Rate of Major Complications Low With Living Donor Nephrectomy

FRIDAY, May 6, 2022 (HealthDay News) — The overall complication rate for hand-assisted laparoscopic living donor nephrectomy (HALLDN) was 12.4 percent, and most complications occurred after discharge, according to a study published online April 27 in Mayo Clinic Proceedings.

Xiomara Benavides, M.D., from the Mayo Clinic in Rochester, Minnesota, and colleagues retrospectively categorized complications in 3,002 HALLDNs performed at a single center from Jan. 1, 2000, through Dec. 31, 2019. Correlates of complications before and after living donation were identified using modeling.

The researchers found no deaths related to the surgery. Major complications (intraoperative complications plus Clavien-Dindo grade ≥III postoperatively) had an incidence of 2.5 percent (74 complications). The overall complication rate was 12.4 percent (371 complications), including 15, 76, and 280 intraoperative, postoperative before discharge, and up to 120 days after discharge, respectively. Overall, 1.8 percent of patients required reoperation; all but one were incision-related problems. Of all complications, 76 percent occurred after discharge, including 85 percent of reoperations. No risk factor was identified for major complications. For any complication, risk factors included paramedian incision, a history of abdominopelvic surgery, male sex, non-White race (hazard ratios, 2.54, 1.37, 1.37, and 1.40, respectively), and early era of the experience.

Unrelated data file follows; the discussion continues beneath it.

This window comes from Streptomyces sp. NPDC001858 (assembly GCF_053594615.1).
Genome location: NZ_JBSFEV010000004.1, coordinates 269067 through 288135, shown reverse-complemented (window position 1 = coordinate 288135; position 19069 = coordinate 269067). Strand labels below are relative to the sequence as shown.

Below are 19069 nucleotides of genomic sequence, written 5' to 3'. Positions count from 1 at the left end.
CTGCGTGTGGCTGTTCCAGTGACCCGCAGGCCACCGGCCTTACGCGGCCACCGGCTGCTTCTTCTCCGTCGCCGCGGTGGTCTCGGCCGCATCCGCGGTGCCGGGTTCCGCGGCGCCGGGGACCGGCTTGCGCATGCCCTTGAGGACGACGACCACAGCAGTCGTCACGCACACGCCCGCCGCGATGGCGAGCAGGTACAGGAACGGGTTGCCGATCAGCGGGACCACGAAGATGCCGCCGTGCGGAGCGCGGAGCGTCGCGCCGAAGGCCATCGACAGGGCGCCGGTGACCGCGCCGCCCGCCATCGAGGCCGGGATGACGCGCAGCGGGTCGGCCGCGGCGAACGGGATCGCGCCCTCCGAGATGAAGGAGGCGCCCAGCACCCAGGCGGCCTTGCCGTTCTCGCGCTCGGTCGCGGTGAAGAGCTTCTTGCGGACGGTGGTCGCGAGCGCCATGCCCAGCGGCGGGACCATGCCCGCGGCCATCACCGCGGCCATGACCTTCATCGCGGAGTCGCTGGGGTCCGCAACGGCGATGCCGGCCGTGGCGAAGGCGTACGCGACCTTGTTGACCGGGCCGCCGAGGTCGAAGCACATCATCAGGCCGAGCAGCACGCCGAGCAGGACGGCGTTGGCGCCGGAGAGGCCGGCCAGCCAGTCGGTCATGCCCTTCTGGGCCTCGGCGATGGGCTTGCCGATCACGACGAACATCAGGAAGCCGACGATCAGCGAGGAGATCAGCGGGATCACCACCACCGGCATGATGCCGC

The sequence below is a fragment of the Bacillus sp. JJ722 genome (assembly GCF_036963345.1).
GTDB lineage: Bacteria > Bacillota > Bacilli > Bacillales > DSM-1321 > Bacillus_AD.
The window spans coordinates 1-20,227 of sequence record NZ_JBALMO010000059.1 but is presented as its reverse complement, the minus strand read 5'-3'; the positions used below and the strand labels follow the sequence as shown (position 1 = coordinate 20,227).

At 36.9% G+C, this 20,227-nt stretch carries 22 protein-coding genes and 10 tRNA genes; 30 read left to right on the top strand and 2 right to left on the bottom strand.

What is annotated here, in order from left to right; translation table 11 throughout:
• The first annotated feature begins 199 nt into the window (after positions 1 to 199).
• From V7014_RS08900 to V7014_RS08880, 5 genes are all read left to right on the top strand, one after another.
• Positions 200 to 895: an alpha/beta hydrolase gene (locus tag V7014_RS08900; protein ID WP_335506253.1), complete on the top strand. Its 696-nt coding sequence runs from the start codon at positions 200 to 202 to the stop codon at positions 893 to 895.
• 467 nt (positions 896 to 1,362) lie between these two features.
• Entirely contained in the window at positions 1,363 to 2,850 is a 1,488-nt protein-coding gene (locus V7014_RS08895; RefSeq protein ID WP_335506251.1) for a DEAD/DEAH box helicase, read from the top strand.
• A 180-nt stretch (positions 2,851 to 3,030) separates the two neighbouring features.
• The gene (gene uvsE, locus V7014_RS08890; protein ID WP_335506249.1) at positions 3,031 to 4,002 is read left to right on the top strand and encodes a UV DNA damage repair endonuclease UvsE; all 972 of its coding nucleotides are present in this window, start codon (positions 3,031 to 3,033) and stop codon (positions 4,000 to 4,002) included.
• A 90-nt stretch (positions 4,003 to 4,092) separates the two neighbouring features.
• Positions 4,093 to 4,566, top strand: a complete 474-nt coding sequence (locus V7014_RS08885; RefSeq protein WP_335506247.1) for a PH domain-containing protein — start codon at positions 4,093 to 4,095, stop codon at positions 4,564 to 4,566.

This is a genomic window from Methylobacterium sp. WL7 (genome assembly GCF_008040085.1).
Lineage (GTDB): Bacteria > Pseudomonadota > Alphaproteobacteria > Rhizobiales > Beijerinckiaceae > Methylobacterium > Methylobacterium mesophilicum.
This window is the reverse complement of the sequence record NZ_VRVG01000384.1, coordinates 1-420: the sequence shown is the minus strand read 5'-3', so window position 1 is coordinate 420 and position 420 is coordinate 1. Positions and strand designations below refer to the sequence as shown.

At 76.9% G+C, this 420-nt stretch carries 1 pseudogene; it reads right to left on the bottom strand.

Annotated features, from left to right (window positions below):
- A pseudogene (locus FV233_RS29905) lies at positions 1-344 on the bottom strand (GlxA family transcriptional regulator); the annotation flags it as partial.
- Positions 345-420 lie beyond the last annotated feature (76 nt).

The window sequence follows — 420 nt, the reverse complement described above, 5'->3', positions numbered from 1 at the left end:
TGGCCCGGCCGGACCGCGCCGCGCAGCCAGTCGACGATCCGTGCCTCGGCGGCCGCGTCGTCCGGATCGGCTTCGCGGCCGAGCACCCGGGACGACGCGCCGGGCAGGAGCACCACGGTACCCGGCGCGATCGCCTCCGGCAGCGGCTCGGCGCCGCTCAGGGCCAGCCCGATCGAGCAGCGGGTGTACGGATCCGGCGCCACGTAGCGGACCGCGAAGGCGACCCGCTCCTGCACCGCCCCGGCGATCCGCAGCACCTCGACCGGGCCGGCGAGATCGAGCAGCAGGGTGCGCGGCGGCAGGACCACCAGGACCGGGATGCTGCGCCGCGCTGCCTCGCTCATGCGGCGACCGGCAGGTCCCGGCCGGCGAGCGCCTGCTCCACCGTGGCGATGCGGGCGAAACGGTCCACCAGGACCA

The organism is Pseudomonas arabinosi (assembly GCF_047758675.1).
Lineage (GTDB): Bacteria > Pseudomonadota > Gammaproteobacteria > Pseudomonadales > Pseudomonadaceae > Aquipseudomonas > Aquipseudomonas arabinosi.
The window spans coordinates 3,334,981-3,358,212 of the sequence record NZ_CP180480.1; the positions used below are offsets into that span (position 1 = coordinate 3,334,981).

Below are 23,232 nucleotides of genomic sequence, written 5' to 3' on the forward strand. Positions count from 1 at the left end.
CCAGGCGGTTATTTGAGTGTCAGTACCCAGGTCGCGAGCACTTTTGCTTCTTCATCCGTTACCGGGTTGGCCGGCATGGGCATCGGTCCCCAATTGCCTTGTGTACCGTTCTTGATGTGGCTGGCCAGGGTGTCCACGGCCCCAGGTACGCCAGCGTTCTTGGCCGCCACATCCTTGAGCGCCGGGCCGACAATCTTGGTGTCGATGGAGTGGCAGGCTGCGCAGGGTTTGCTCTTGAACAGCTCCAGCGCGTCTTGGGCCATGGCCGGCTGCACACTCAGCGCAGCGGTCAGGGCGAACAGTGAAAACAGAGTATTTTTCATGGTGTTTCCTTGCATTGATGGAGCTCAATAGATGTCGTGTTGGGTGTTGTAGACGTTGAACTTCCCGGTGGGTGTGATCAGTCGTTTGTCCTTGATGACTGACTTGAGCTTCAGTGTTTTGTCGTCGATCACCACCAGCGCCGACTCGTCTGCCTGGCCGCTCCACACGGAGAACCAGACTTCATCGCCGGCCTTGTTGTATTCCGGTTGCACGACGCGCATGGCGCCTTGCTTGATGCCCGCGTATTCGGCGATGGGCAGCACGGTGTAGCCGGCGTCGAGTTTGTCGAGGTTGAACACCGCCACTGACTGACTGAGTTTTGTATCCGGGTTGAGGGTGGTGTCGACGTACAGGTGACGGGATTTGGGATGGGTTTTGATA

“The results of this study are extremely reassuring for individuals who are considering being living kidney donors,” a coauthor said in a statement. “We found that this lifesaving surgery, when performed at experienced transplant centers, is extremely safe.”

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